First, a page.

Guyana, Venezuela to meet again to discuss border row


Minister of Foreign Affairs, Carl Greenidge has reaffirmed Guyana’s commitment to the Good Officer’s process to resolve the border row with Venezuela, as the two countries plan to meet again to continue discussions under the framework.

The agreement was made between the Foreign Ministers of both countries during a meeting organised by the United Nations in New York this weekend, according to a press release from the Ministry of Foreign Affairs.

The Personal Representative of the Secretary-General, Mr. Dag Nylander, facilitated discussions, organized within the framework of the Good Offices mandate entrusted to the Secretary-General under the Geneva Agreement of 1966.

The release said the Foreign Ministers and their delegations exchanged views on issues related to the controversy with the aim of exploring options for a full agreement for its solution.

The statement further noted that the two ministers reaffirmed their commitment to the Good Officer’s process and reiterated that their Governments will remain actively engaged with the Personal Representative.

The parties agreed to meet again to continue discussions within this framework, and to explore options for the resolution of the border controversy, the statement said.

In 2015, the Government of Guyana requested the United Nations Secretary-General to take steps toward a resolution of the controversy using an option from the menu as stated in the Geneva Agreement of 17 February 1966.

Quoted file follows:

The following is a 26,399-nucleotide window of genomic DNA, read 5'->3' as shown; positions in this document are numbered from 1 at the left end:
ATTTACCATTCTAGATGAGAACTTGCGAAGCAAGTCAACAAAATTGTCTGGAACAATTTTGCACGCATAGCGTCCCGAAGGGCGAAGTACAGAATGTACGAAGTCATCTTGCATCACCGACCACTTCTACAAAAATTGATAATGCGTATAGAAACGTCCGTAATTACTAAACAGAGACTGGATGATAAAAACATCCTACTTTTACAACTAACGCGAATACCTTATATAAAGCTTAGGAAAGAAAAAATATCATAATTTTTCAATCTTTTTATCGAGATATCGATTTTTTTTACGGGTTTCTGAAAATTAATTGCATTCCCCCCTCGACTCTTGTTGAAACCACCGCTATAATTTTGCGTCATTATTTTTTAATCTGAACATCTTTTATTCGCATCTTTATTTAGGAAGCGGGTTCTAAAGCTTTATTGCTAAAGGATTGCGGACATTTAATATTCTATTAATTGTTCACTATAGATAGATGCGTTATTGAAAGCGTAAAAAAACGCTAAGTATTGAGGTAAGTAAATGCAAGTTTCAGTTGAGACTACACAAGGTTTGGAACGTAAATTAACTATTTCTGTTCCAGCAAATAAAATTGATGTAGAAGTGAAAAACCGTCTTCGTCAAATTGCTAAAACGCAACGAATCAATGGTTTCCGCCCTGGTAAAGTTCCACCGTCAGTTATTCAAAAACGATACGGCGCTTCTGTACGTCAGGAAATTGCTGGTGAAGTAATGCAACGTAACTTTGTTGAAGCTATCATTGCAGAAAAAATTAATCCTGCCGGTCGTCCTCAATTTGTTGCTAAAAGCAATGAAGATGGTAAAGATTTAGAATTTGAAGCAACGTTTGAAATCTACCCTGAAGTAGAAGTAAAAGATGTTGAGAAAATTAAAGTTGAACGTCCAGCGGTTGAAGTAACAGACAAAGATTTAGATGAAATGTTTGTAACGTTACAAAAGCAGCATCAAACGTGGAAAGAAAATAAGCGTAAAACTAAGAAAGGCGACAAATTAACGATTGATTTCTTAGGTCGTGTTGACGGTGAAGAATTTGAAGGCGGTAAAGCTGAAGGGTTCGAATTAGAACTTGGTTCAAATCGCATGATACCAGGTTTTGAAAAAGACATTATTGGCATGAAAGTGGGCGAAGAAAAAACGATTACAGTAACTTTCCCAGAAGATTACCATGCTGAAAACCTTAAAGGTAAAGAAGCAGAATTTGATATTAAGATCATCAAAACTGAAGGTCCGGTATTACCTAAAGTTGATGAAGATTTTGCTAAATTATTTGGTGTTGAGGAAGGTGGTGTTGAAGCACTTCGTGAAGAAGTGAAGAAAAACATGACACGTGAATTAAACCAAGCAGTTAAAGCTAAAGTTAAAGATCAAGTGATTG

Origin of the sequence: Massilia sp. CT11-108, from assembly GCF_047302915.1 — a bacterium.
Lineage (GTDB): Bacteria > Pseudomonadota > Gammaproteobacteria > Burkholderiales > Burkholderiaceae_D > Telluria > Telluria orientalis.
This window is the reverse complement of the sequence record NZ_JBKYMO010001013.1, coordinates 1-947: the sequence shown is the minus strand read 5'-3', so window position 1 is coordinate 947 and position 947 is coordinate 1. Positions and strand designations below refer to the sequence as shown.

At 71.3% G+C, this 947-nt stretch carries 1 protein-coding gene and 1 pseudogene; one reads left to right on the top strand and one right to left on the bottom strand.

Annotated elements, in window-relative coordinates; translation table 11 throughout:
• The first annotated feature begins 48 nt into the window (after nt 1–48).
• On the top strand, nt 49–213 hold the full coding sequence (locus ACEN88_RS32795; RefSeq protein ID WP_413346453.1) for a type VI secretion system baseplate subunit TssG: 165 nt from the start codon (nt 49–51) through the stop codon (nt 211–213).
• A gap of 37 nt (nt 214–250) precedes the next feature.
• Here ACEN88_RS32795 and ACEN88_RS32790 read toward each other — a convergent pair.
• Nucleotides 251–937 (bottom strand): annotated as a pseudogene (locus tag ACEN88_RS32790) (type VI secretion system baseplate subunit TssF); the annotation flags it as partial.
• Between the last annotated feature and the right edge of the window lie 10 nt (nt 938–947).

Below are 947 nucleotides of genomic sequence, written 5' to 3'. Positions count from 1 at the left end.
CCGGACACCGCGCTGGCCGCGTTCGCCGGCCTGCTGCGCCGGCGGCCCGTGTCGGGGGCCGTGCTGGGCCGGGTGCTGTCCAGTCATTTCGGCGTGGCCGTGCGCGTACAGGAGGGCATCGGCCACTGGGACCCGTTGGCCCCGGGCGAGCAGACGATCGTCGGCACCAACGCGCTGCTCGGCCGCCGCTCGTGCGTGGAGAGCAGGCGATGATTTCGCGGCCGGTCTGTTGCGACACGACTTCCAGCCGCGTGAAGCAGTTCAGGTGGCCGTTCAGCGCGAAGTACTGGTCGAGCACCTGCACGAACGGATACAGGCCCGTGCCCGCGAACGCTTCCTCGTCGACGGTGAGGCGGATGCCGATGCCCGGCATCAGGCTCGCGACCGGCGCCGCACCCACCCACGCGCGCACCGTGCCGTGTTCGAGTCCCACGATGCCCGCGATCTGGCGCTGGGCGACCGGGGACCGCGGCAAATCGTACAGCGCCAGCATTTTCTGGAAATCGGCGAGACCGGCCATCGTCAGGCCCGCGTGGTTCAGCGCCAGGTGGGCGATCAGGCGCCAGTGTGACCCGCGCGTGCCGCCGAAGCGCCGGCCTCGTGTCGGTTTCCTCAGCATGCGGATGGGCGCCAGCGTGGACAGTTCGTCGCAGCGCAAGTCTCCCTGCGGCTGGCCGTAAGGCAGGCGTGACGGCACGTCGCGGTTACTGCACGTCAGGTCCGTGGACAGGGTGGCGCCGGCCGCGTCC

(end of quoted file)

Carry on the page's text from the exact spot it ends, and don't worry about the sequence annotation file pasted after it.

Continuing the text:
Further, in 2016, as a consequence of a stalemate on the matter, outgoing United Nations Secretary-General Ban Ki-moon agreed with his successor, Mr António Guterres, to continue to use the Good Offices Process until the end of 2017 as a means of arriving at a settlement.

According to the mandate of the Personal Representative, “If, by the end of 2017, the Secretary-General concludes that no significant progress has been made toward arriving at a full agreement for the solution of the controversy, he will choose the International Court of Justice as the next means of settlement, unless the Governments of Guyana and Venezuela jointly request that he refrain from doing so.”

Leave A Reply

Your email address will not be published.